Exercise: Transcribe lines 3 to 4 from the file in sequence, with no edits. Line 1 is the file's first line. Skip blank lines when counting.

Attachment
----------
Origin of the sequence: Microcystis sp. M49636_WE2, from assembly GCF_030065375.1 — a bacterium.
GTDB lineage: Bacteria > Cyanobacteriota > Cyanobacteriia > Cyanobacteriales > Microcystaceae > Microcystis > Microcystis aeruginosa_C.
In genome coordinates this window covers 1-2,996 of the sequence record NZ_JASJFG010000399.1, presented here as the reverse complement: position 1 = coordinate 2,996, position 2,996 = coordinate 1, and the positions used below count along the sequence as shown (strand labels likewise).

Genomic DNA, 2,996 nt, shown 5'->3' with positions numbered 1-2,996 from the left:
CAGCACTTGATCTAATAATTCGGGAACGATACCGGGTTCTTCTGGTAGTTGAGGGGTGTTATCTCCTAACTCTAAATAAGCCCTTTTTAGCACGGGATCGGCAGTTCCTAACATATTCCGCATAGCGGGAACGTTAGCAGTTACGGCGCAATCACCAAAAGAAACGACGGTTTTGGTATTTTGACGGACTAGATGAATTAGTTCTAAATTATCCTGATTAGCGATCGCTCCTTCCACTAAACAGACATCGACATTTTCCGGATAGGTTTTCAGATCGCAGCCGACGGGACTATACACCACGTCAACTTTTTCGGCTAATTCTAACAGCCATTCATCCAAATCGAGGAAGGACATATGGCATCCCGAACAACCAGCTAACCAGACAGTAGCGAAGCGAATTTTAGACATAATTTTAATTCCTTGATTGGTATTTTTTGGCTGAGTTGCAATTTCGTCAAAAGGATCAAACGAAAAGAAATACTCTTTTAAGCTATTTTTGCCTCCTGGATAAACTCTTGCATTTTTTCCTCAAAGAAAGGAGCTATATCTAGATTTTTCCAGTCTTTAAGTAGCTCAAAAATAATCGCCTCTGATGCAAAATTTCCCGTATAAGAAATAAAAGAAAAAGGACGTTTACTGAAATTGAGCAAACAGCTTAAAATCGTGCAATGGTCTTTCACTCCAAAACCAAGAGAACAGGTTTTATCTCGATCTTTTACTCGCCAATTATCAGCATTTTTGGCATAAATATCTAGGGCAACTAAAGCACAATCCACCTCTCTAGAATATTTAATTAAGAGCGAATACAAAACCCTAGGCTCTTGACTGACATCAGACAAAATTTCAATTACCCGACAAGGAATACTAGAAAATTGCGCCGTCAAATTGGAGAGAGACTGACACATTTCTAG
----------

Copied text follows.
In genome coordinates this window covers 1-2,996 of the sequence record NZ_JASJFG010000399.1, presented here as the reverse complement: position 1 = coordinate 2,996, position 2,996 = coordinate 1, and the positions used below count along the sequence as shown (strand labels likewise).

Genomic DNA, 2,996 nt, shown 5'->3' with positions numbered 1-2,996 from the left: